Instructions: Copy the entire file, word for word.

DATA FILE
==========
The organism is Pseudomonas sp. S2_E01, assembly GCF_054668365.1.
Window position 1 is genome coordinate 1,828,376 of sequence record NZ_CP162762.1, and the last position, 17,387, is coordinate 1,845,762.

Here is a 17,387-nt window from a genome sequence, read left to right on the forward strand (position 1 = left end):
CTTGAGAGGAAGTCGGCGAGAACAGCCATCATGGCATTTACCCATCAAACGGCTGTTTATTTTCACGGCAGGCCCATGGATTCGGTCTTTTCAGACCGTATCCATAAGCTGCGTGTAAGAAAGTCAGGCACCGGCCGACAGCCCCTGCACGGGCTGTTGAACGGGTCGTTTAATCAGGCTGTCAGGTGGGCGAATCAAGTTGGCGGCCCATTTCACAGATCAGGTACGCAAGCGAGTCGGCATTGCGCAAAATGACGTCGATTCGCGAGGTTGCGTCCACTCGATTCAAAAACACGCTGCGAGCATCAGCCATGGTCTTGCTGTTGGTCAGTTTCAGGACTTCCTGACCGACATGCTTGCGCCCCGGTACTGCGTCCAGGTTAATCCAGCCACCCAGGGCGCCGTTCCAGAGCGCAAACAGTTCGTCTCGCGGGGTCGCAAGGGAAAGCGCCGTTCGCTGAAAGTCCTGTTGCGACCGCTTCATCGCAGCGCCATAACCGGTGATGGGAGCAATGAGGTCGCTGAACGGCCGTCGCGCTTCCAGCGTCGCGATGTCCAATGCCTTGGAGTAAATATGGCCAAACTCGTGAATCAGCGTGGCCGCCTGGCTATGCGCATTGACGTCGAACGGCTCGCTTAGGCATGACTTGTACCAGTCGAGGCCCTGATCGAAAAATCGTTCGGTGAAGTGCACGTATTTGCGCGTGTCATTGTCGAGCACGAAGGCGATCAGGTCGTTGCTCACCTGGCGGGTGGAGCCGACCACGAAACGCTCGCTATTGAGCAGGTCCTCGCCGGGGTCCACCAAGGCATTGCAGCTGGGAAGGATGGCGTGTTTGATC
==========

The organism is Pseudomonas sp. S2_E01, assembly GCF_054668365.1.
Window position 1 is genome coordinate 1,828,376 of sequence record NZ_CP162762.1, and the last position, 17,387, is coordinate 1,845,762.

Here is a 17,387-nt window from a genome sequence, read left to right on the forward strand (position 1 = left end):
CTTGAGAGGAAGTCGGCGAGAACAGCCATCATGGCATTTACCCATCAAACGGCTGTTTATTTTCACGGCAGGCCCATGGATTCGGTCTTTTCAGACCGTATCCATAAGCTGCGTGTAAGAAAGTCAGGCACCGGCCGACAGCCCCTGCACGGGCTGTTGAACGGGTCGTTTAATCAGGCTGTCAGGTGGGCGAATCAAGTTGGCGGCCCATTTCACAGATCAGGTACGCAAGCGAGTCGGCATTGCGCAAAATGACGTCGATTCGCGAGGTTGCGTCCACTCGATTCAAAAACACGCTGCGAGCATCAGCCATGGTCTTGCTGTTGGTCAGTTTCAGGACTTCCTGACCGACATGCTTGCGCCCCGGTACTGCGTCCAGGTTAATCCAGCCACCCAGGGCGCCGTTCCAGAGCGCAAACAGTTCGTCTCGCGGGGTCGCAAGGGAAAGCGCCGTTCGCTGAAAGTCCTGTTGCGACCGCTTCATCGCAGCGCCATAACCGGTGATGGGAGCAATGAGGTCGCTGAACGGCCGTCGCGCTTCCAGCGTCGCGATGTCCAATGCCTTGGAGTAAATATGGCCAAACTCGTGAATCAGCGTGGCCGCCTGGCTATGCGCATTGACGTCGAACGGCTCGCTTAGGCATGACTTGTACCAGTCGAGGCCCTGATCGAAAAATCGTTCGGTGAAGTGCACGTATTTGCGCGTGTCATTGTCGAGCACGAAGGCGATCAGGTCGTTGCTCACCTGGCGGGTGGAGCCGACCACGAAACGCTCGCTATTGAGCAGGTCCTCGCCGGGGTCCACCAAGGCATTGCAGCTGGGAAGGATGGCGTGTTTGATC